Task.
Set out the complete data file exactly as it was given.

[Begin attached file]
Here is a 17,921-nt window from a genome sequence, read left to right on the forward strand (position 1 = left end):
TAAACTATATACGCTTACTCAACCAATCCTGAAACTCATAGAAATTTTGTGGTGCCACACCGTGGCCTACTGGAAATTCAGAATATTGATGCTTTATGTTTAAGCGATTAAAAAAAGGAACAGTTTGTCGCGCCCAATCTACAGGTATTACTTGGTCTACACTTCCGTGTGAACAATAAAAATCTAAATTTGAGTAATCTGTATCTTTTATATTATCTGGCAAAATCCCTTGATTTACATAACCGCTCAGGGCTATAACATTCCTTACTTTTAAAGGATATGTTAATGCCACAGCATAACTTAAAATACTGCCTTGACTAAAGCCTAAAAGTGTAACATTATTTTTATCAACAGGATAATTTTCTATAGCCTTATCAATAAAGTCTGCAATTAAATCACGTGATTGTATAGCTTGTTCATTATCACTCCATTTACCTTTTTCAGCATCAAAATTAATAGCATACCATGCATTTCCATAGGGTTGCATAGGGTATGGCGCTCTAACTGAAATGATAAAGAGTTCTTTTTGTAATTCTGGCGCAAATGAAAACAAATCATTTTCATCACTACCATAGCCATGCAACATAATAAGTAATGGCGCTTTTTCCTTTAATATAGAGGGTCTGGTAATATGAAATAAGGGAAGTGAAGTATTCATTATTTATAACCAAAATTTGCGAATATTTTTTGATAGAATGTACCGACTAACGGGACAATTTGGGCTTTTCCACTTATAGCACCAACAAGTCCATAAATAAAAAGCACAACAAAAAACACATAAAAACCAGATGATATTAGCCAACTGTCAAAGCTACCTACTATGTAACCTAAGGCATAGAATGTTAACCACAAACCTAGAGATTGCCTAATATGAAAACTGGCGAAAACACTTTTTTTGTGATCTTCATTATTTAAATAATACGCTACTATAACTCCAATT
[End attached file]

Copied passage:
Here is a 17,921-nt window from a genome sequence, read left to right on the forward strand (position 1 = left end):
TAAACTATATACGCTTACTCAACCAATCCTGAAACTCATAGAAATTTTGTGGTGCCACACCGTGGCCTACTGGAAATTCAGAATATTGATGCTTTATGTTTAAGCGATTAAAAAAAGGAACAGTTTGTCGCGCCCAATCTACAGGTATTACTTGGTCTACACTTCCGTGTGAACAATAAAAATCTAAATTTGAGTAATCTGTATCTTTTATATTATCTGGCAAAATCCCTTGATTTACATAACCGCTCAGGGCTATAACATTCCTTACTTTTAAAGGATATGTTAATGCCACAGCATAACTTAAAATACTGCCTTGACTAAAGCCTAAAAGTGTAACATTATTTTTATCAACAGGATAATTTTCTATAGCCTTATCAATAAAGTCTGCAATTAAATCACGTGATTGTATAGCTTGTTCATTATCACTCCATTTACCTTTTTCAGCATCAAAATTAATAGCATACCATGCATTTCCATAGGGTTGCATAGGGTATGGCGCTCTAACTGAAATGATAAAGAGTTCTTTTTGTAATTCTGGCGCAAATGAAAACAAATCATTTTCATCACTACCATAGCCATGCAACATAATAAGTAATGGCGCTTTTTCCTTTAATATAGAGGGTCTGGTAATATGAAATAAGGGAAGTGAAGTATTCATTATTTATAACCAAAATTTGCGAATATTTTTTGATAGAATGTACCGACTAACGGGACAATTTGGGCTTTTCCACTTATAGCACCAACAAGTCCATAAATAAAAAGCACAACAAAAAACACATAAAAACCAGATGATATTAGCCAACTGTCAAAGCTACCTACTATGTAACCTAAGGCATAGAATGTTAACCACAAACCTAGAGATTGCCTAATATGAAAACTGGCGAAAACACTTTTTTTGTGATCTTCATTATTTAAATAATACGCTACTATAACTCCAATT